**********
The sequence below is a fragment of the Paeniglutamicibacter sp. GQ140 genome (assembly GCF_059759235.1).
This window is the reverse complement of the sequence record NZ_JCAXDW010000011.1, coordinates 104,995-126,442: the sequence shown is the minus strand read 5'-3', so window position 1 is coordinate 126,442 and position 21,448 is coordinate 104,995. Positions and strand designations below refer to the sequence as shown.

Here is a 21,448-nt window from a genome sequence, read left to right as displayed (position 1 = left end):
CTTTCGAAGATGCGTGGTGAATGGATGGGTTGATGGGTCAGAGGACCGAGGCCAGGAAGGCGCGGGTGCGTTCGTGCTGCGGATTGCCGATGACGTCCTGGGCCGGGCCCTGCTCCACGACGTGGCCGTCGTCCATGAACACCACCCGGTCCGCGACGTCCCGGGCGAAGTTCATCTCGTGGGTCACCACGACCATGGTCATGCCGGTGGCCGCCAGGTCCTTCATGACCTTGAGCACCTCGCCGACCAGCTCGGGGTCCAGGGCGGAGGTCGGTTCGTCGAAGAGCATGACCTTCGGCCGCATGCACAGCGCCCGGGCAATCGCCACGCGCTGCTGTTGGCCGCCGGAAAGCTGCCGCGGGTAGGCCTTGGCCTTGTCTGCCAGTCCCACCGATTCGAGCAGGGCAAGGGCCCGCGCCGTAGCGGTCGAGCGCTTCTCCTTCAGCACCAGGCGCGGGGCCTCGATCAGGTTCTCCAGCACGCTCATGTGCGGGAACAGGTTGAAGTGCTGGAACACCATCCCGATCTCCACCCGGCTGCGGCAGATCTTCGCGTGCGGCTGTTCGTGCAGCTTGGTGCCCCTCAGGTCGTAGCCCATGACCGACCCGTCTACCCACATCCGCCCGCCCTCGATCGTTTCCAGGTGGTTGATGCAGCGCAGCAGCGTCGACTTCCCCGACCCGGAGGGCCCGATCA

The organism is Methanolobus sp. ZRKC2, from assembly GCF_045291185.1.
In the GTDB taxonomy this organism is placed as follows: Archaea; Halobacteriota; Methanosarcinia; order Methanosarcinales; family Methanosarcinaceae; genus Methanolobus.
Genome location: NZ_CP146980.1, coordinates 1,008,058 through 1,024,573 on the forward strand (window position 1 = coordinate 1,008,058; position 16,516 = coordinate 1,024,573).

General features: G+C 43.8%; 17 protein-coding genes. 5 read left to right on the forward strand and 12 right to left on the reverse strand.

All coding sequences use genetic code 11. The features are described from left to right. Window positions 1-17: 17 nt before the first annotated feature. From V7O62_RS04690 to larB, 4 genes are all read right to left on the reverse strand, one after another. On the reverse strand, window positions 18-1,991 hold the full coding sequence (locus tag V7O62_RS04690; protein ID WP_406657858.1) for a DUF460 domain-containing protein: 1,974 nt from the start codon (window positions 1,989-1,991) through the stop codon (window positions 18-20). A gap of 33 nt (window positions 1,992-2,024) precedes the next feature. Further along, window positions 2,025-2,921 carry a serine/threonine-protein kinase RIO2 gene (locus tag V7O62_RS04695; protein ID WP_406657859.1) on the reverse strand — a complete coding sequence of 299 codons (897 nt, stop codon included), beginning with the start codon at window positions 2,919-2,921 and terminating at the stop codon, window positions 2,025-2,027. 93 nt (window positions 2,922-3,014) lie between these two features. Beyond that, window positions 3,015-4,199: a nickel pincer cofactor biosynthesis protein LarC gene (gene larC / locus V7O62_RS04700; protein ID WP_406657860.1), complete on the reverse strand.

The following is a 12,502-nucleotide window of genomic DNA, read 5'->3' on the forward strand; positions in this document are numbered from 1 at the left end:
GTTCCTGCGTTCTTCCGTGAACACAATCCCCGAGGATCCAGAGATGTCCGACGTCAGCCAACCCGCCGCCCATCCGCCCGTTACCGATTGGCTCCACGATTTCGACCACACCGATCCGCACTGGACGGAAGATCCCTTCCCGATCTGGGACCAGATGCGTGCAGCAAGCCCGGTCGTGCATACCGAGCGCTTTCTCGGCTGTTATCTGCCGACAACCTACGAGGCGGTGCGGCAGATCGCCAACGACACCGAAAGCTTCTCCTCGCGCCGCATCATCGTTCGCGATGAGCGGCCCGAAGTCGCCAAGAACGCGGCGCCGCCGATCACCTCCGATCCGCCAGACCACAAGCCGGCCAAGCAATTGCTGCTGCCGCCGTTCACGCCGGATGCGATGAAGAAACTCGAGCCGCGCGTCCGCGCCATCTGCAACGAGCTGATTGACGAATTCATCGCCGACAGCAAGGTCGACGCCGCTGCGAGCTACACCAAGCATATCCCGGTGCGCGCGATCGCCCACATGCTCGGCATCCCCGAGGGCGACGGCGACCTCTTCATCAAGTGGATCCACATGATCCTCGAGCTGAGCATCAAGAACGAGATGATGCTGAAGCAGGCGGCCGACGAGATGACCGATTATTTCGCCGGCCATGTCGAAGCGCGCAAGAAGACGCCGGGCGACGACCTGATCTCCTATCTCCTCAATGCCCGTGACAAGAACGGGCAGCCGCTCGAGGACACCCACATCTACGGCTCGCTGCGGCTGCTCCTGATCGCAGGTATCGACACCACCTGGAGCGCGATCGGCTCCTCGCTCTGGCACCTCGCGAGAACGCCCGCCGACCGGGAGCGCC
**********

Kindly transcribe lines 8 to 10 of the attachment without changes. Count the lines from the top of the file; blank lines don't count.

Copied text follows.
General features: G+C 43.8%; 17 protein-coding genes. 5 read left to right on the forward strand and 12 right to left on the reverse strand.

All coding sequences use genetic code 11. The features are described from left to right. Window positions 1-17: 17 nt before the first annotated feature. From V7O62_RS04690 to larB, 4 genes are all read right to left on the reverse strand, one after another. On the reverse strand, window positions 18-1,991 hold the full coding sequence (locus tag V7O62_RS04690; protein ID WP_406657858.1) for a DUF460 domain-containing protein: 1,974 nt from the start codon (window positions 1,989-1,991) through the stop codon (window positions 18-20). A gap of 33 nt (window positions 1,992-2,024) precedes the next feature. Further along, window positions 2,025-2,921 carry a serine/threonine-protein kinase RIO2 gene (locus tag V7O62_RS04695; protein ID WP_406657859.1) on the reverse strand — a complete coding sequence of 299 codons (897 nt, stop codon included), beginning with the start codon at window positions 2,919-2,921 and terminating at the stop codon, window positions 2,025-2,027. 93 nt (window positions 2,922-3,014) lie between these two features. Beyond that, window positions 3,015-4,199: a nickel pincer cofactor biosynthesis protein LarC gene (gene larC / locus V7O62_RS04700; protein ID WP_406657860.1), complete on the reverse strand.

The following is a 12,502-nucleotide window of genomic DNA, read 5'->3' on the forward strand; positions in this document are numbered from 1 at the left end: